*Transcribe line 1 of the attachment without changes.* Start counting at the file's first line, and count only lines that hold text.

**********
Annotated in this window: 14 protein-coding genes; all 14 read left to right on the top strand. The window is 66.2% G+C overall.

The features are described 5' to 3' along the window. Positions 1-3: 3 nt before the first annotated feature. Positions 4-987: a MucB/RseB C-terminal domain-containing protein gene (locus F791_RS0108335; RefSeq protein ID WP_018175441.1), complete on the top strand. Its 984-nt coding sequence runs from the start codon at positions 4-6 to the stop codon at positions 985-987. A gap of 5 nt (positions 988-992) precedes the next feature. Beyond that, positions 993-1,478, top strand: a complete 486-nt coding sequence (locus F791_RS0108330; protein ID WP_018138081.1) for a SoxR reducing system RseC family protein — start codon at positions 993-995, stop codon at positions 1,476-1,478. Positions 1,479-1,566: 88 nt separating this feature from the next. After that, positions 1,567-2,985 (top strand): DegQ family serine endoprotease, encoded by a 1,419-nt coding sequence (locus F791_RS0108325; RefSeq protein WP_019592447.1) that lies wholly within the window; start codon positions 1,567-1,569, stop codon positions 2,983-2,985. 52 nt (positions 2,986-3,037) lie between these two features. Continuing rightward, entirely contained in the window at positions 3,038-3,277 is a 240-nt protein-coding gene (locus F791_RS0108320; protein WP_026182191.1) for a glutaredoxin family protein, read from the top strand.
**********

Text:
Annotated in this window: 14 protein-coding genes; all 14 read left to right on the top strand. The window is 66.2% G+C overall.